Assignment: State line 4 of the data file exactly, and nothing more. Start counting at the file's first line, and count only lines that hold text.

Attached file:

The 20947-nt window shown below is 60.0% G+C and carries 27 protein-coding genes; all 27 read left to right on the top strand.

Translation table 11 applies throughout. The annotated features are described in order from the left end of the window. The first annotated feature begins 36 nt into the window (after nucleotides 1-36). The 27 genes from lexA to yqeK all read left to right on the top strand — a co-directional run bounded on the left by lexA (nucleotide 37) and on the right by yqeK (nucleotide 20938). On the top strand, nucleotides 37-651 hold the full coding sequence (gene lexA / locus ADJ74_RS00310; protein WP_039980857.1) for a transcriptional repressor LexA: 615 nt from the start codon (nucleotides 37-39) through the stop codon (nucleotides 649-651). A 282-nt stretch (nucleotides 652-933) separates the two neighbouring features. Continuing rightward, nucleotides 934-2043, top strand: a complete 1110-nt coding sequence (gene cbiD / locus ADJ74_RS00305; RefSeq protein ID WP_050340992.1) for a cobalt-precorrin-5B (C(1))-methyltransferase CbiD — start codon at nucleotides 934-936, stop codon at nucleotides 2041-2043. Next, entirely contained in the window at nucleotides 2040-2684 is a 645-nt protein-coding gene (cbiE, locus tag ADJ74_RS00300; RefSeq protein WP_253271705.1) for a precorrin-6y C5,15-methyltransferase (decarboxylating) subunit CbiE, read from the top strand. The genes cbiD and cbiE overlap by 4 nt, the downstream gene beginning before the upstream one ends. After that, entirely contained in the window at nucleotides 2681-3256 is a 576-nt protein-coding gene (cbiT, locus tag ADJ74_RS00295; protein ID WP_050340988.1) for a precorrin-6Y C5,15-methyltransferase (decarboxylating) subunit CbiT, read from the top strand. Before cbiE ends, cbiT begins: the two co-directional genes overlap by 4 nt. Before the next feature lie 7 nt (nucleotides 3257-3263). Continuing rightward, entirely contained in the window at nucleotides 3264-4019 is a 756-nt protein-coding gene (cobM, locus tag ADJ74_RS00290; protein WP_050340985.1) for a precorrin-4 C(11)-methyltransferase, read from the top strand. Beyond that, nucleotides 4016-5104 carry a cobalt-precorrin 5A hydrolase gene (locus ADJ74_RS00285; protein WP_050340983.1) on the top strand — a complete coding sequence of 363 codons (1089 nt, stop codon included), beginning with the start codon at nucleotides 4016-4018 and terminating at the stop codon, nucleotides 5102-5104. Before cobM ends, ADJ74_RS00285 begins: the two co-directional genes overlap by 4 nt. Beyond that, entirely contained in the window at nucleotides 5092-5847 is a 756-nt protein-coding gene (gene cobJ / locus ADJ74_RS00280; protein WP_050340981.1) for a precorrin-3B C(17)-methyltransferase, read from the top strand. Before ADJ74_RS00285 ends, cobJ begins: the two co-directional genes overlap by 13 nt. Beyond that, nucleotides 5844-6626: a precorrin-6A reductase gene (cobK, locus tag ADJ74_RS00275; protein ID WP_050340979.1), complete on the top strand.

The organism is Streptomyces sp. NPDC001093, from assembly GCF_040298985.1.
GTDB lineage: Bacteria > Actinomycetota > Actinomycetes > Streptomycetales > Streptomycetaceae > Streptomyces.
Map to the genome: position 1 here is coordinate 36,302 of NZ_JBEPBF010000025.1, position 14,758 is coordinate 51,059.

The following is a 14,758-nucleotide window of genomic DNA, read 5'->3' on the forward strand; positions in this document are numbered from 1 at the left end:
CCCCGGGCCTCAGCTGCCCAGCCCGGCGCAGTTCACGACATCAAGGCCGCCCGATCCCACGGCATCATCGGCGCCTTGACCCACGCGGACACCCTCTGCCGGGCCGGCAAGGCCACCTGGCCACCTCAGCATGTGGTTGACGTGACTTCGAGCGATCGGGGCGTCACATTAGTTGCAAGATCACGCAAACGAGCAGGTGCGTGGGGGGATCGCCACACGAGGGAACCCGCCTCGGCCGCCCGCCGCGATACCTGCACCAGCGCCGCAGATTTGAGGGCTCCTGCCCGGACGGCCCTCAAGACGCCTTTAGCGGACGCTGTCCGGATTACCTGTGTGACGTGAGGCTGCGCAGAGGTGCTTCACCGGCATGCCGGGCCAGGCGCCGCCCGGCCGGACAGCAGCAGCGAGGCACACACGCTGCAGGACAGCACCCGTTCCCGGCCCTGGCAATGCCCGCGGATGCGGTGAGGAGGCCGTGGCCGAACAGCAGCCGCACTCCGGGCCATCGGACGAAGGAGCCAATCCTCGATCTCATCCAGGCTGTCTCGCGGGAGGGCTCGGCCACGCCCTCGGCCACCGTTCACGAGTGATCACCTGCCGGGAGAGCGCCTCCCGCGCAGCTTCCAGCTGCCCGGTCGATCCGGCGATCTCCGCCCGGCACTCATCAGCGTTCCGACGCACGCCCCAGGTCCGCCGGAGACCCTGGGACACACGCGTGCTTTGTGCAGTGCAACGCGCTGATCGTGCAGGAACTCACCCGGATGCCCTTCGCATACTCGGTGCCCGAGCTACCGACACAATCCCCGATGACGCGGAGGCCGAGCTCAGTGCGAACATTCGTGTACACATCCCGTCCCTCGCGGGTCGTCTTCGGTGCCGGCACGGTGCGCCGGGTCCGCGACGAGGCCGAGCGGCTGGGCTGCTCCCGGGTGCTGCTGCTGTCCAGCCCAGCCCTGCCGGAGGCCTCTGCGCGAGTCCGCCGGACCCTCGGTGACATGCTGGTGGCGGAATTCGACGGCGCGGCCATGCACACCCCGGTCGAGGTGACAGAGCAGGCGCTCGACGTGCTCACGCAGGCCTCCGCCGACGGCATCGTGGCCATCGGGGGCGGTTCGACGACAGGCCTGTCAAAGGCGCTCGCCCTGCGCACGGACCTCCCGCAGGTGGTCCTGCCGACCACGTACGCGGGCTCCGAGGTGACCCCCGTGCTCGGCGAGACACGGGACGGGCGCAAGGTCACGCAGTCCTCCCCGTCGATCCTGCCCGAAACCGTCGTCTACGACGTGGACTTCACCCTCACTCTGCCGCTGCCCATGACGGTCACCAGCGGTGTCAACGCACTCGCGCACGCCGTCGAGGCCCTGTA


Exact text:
GTDB lineage: Bacteria > Actinomycetota > Actinomycetes > Streptomycetales > Streptomycetaceae > Streptomyces.